New details have emerged about Russian payments giant Qiwi’s plans to issue its own cryptocurrency.
Russian-language bitcoin news site ForkLog spoke with Qiwi communications director Konstantin Koltsov and Alexei Arkhipov, who is overseeing the project, about the “bitruble”, which made waves in Russian media circles last month after the firm announced its intentions.
Russian government officials like financial ombudsman Pavel Medvedev later denounced the plan, but the company has moved ahead, filing for relevant trademarks and floating the notion of backing the currency with commodities.
Koltsov and Arkhipov defended Qiwi’s cryptocurrency initiative in the interview, noting that different market players have differing opinions on the plan. They went on to suggest that Qiwi believes the project has the potential to cut costs and improve operations within the payment processor.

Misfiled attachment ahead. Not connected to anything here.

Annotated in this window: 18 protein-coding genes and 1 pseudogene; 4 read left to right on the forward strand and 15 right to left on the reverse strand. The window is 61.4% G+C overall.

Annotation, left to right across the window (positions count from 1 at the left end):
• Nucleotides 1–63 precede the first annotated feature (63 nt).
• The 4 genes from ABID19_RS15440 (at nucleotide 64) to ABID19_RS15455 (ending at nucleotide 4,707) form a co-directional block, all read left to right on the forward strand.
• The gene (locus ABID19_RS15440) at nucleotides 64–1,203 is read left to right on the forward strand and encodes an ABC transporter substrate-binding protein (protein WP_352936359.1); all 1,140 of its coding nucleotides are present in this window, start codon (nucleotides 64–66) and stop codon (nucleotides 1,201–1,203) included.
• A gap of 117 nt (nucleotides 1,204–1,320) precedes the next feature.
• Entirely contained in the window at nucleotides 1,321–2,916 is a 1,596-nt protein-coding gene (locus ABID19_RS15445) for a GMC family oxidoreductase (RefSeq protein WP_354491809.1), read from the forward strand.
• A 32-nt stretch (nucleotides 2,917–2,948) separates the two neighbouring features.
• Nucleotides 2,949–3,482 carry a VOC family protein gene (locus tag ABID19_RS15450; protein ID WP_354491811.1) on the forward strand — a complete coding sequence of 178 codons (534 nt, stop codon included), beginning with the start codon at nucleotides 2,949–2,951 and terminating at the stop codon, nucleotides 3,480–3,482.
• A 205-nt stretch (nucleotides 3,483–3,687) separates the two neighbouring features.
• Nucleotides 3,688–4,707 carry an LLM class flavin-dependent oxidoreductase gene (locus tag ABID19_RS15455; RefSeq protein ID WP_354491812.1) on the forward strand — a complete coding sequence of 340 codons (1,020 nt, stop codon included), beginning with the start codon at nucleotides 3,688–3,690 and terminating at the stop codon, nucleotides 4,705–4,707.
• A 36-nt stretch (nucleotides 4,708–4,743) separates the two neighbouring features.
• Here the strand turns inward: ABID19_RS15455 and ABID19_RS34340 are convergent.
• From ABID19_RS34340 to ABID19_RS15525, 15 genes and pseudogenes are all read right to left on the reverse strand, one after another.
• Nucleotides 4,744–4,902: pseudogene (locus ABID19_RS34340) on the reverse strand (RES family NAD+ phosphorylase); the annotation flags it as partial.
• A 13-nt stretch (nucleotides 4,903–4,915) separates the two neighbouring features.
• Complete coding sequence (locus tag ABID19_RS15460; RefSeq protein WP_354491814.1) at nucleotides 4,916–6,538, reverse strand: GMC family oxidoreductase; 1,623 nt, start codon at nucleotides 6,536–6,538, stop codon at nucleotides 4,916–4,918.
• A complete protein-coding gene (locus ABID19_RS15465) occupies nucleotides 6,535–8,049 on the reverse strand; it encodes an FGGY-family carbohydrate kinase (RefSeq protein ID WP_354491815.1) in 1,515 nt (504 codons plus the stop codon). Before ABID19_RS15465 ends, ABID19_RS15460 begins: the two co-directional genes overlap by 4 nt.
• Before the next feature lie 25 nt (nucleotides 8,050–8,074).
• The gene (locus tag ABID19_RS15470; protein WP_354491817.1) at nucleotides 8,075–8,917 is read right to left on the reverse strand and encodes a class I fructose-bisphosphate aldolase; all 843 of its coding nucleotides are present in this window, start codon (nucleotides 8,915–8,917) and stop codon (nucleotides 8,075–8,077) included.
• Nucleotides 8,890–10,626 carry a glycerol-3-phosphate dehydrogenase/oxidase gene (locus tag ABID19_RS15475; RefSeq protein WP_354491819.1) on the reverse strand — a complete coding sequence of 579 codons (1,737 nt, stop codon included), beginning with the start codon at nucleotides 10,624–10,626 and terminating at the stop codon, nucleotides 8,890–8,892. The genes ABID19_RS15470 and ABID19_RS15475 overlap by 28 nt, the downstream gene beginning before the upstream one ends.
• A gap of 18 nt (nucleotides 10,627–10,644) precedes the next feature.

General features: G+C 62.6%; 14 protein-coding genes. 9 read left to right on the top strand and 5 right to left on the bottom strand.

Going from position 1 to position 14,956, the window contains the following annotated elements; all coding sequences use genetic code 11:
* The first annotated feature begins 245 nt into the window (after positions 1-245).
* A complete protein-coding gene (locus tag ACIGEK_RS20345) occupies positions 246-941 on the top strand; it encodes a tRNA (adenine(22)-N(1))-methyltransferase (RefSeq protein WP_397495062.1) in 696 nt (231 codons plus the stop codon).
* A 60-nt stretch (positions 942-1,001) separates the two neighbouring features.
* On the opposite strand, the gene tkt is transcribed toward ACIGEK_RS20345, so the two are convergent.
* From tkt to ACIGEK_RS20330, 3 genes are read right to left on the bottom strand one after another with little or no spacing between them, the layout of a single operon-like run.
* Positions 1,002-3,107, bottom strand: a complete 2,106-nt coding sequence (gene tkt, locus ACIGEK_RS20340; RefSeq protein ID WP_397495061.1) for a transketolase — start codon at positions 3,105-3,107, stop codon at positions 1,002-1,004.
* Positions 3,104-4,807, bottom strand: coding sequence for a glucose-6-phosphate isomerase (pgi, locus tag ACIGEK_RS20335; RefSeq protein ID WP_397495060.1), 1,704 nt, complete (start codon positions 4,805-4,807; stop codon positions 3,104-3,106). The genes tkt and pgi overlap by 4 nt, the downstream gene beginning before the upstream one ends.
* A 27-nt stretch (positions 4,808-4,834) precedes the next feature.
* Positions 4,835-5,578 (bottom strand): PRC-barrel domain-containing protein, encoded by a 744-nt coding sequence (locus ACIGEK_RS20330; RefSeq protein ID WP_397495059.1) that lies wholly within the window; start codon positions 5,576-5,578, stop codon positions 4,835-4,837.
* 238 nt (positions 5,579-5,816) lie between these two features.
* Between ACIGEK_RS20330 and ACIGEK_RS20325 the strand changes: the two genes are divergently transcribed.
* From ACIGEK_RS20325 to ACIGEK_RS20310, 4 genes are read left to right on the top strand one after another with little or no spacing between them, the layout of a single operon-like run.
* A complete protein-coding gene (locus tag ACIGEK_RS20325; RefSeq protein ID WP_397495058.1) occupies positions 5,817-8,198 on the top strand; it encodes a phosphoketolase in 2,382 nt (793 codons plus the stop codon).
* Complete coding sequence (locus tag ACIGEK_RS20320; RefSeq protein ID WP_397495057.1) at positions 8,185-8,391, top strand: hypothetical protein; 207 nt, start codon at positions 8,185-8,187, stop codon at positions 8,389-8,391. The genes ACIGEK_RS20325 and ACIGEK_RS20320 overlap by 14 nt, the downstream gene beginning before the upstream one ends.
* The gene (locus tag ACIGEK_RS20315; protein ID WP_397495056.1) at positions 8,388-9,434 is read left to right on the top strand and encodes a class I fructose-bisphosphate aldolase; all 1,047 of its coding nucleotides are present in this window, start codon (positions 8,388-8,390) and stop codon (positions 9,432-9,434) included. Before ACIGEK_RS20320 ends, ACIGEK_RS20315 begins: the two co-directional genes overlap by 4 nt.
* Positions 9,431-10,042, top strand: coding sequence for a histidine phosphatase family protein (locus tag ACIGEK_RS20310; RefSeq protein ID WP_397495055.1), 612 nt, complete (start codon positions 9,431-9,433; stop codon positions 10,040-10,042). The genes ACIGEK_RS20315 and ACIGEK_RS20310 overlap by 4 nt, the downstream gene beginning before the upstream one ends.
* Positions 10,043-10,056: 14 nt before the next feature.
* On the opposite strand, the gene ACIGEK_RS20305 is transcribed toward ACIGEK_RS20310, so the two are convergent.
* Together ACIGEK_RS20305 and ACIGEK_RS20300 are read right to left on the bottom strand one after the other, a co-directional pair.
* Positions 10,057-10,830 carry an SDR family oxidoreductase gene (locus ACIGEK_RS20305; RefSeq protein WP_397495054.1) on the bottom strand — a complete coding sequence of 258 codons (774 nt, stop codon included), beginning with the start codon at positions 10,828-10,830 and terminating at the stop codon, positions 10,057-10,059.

The representatives told ForkLog:
“We think that cryptotechnology is beyond any prohibition. Qiwi is a major processor, and load operation has always been a pressing challenge for us. We’d be happy to reduce costs for [our] back-office – that’s where our development actually originates. We are interested in anything that could reduce costs and expenses related to end-user services.”
The two disclosed that Qiwi has been “researching cryptotechnologies for like a year, maybe a bit more”, spending roughly six months on the cryptocurrency initiative from inception to its announcement.
According to the company, the cryptocurrency could be launched as early as next year, but that its decision will ultimately depend on whether Russia moves ahead with a proposed ban on money substitutes, a prohibition that would cover digital currencies.
“Certainly, we are ready to release the project in 2016, but we have to wait for the Central Bank’s reaction; its opinion and vision as to when and how it has to happen is important,” the two said in the interview.
The Qiwi reps declined to get into specifics about the make-up of its cryptocurrency project, stating:
“We’d like to keep it under wraps for a while. Our company is amongst the market’s major players, and we are not willing to build up an artificial interest to our designs.”
Read the full interview here.
Correction: An earlier version of this article incorrectly spelled Konstantin Koltsov’s last name as “Kolstov”.
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